The development of a policy to support the access of SMEs to finance has to assume the different models of financing of SMEs on the basis of the institutional and financial development of the economy (Beck et al., 2008a). In particular, these authors note that the greater protection of the property rights positively affects access to external finance (banking, leasing or capital) and enlarges its extent in SMEs relative to large enterprises.

    Our research question determines to what extent the level of development of the policy of guarantees has been used as a complementary or substitutive policy to strengthen the financial infrastructure. The observations correspond to a period of 12 years for 39 countries who have developed institutions of guarantees. Our work aims to explain the scope of the guarantee policy, as weighted by the weight of the economy, according to the development of other policies of reinforcement of the financial infrastructure. The mitigation of the asymmetry of information policies has a positive effect on the scope of the guarantee schemes. Conversely, improving the protection of the credit policy rights whose implementation requires greater effort can be replaced by the development of the policy of guarantees. The implications of our results offer the policy makers substitutive or complementary policies with which the reforms of the financial systems and its evolution after the implementation of the guarantees policies can be addressed.

    The rest of this paper is organized as follows: section two is reserved for the literature review and the development of the hypothesis and in section three we explain the methodology and the data used. Section four includes the discussion of the results, and section five is the conclusions.

  2. The literature review and hypothesis development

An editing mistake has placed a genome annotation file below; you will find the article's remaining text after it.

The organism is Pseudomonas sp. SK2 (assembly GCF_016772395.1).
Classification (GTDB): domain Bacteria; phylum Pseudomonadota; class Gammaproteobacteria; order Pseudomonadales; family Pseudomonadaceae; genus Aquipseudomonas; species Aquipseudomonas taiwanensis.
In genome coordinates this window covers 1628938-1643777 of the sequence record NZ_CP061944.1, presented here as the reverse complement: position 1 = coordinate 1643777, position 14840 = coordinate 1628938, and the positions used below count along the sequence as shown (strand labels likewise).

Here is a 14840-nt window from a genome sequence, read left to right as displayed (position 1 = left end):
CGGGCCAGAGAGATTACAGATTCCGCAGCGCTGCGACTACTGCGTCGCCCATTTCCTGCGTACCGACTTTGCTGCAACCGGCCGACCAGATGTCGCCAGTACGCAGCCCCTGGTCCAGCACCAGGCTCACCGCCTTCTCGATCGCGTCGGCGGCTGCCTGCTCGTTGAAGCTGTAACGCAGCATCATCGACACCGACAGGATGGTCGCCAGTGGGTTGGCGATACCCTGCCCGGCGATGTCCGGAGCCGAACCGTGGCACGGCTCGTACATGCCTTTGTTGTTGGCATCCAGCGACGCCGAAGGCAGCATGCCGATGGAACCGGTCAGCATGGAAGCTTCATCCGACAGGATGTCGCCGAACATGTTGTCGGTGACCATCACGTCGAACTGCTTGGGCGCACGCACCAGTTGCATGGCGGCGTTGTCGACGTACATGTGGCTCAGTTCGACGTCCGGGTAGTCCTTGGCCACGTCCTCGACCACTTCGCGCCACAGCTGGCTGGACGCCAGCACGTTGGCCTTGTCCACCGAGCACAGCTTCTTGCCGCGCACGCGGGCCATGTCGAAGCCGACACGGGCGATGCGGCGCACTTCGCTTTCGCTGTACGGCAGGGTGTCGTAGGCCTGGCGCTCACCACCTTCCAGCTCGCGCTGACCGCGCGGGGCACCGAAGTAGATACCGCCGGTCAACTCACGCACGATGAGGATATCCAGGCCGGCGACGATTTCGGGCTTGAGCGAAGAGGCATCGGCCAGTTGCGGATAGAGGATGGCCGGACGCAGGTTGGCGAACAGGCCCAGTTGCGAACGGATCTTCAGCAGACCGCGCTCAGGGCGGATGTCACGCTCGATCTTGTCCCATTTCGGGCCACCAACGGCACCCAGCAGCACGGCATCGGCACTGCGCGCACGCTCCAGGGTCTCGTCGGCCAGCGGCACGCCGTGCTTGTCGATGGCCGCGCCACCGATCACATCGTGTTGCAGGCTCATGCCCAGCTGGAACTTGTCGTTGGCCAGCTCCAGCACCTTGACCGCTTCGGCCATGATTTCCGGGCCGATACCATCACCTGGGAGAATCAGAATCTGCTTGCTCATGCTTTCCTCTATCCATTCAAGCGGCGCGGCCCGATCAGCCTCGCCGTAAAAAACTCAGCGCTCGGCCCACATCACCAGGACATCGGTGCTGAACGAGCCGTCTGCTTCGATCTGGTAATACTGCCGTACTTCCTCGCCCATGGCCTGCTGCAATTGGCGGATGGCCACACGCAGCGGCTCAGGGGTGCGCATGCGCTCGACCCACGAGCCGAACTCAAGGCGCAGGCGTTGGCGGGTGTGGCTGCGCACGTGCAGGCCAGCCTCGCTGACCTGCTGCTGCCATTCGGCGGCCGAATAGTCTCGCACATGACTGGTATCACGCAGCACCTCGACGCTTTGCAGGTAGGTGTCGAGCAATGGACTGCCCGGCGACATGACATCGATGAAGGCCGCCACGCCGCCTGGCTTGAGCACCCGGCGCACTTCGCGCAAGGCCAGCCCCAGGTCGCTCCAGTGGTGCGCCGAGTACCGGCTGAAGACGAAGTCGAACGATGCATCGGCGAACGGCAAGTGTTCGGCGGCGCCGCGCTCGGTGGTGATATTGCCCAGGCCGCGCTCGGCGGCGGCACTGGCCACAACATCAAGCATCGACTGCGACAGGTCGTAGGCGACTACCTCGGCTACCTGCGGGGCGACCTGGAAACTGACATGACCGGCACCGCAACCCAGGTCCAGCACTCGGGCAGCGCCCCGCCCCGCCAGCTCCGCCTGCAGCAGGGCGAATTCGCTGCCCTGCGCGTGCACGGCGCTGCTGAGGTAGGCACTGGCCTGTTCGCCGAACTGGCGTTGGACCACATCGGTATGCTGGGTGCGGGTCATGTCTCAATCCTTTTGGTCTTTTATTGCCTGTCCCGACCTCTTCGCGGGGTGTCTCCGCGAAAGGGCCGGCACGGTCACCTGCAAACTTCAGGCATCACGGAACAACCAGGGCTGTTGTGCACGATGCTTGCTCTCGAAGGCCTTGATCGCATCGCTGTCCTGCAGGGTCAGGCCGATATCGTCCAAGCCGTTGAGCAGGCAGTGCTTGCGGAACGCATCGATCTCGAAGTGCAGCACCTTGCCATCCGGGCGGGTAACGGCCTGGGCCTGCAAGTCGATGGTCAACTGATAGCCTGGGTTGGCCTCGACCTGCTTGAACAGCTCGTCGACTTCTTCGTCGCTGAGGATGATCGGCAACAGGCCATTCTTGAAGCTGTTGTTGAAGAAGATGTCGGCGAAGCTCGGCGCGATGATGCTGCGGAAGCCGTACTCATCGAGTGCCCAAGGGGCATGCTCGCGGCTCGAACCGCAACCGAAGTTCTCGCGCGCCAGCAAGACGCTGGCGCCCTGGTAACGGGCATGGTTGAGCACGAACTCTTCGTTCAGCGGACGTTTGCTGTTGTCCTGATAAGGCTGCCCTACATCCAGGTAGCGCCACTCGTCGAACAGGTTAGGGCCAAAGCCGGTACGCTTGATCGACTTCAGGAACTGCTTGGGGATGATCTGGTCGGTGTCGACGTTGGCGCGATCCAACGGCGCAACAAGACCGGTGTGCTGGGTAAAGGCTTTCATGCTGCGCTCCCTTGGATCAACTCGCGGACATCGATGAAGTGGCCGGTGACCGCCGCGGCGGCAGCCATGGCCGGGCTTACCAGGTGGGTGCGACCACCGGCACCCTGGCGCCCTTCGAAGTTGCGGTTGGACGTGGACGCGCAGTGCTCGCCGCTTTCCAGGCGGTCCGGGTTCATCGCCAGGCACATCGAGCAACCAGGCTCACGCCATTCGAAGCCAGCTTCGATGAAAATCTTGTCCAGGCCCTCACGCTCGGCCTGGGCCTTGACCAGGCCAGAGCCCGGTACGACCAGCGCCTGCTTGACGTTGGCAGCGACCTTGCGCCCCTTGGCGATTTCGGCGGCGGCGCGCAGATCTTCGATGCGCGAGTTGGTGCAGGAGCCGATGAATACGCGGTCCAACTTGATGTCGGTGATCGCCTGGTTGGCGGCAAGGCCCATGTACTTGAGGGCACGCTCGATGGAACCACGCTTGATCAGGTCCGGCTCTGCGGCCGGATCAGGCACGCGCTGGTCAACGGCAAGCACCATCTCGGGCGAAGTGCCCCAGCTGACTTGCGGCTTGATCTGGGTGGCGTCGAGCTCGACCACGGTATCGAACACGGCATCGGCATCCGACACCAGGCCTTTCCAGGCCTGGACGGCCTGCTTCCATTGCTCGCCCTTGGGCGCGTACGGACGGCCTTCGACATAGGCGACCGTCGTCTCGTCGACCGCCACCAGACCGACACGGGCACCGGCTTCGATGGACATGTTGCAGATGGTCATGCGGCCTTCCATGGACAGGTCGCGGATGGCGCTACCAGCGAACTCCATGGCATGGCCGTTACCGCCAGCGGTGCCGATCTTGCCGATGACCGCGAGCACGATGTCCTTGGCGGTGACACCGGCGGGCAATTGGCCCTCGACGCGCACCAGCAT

Lending to SMEs is facing the problem of opacity, which leads to asymmetric information and the derivative consequences, primarily due to its severity, the rationing of credit (Steijvers and Voordeckers, 2009), and the application of higher levels of guarantees (Berger et al., 2001; Beck et al., 2005).

    The literature review of this phenomenon shows that the provision of collateral, personal or real, allows for the reduction of the effects of asymmetry. Under what Kislat et al. (2013) have called the ex-post theory of collateral, a large number of empirical studies have observed that SMEs and entrepreneurs with greater risks have offered higher levels of collateral in trying to discipline the moral hazard. However, Kislat et al. (2013) provide less evidence about the ex-ante theory of collateral, since according to them, employers with lower risks offer greater guarantees to designate their quality, thereby reducing the problem of adverse selection. They also note that there is empirical evidence that did not detect any relationship between the level of collateral and the risk of the entrepreneur. Among the reasons given by them, they point out the need to expand the research model by incorporating other mechanisms that reduce the opacity of the banking relationship, the duration of the debt or the establishment of the covenants. When the protection of rights is weak, Menkhoff et al. (2012) observed that the lack of a real state guarantee for SME is replaced by third-party guarantees through strengthening the banking relationship and contractual conditions, such as the nominal amount of a loan.